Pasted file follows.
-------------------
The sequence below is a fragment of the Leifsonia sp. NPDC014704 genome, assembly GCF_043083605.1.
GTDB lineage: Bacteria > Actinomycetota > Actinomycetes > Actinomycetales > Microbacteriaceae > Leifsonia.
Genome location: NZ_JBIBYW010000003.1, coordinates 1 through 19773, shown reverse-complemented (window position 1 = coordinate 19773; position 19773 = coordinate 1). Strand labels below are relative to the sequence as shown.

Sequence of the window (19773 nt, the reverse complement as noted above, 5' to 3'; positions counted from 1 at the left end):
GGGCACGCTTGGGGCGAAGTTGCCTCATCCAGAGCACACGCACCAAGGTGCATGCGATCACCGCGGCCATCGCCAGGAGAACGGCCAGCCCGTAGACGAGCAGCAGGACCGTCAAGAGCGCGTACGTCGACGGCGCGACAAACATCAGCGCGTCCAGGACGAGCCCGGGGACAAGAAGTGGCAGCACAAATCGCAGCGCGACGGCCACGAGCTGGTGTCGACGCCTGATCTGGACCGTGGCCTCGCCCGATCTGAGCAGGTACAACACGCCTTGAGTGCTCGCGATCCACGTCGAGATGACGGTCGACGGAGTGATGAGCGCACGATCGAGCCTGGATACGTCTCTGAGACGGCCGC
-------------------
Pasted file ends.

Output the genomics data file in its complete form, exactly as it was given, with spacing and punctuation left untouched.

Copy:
The sequence below is a fragment of the Leifsonia sp. NPDC014704 genome, assembly GCF_043083605.1.
GTDB lineage: Bacteria > Actinomycetota > Actinomycetes > Actinomycetales > Microbacteriaceae > Leifsonia.
Genome location: NZ_JBIBYW010000003.1, coordinates 1 through 19773, shown reverse-complemented (window position 1 = coordinate 19773; position 19773 = coordinate 1). Strand labels below are relative to the sequence as shown.

Sequence of the window (19773 nt, the reverse complement as noted above, 5' to 3'; positions counted from 1 at the left end):
GGGCACGCTTGGGGCGAAGTTGCCTCATCCAGAGCACACGCACCAAGGTGCATGCGATCACCGCGGCCATCGCCAGGAGAACGGCCAGCCCGTAGACGAGCAGCAGGACCGTCAAGAGCGCGTACGTCGACGGCGCGACAAACATCAGCGCGTCCAGGACGAGCCCGGGGACAAGAAGTGGCAGCACAAATCGCAGCGCGACGGCCACGAGCTGGTGTCGACGCCTGATCTGGACCGTGGCCTCGCCCGATCTGAGCAGGTACAACACGCCTTGAGTGCTCGCGATCCACGTCGAGATGACGGTCGACGGAGTGATGAGCGCACGATCGAGCCTGGATACGTCTCTGAGACGGCCGC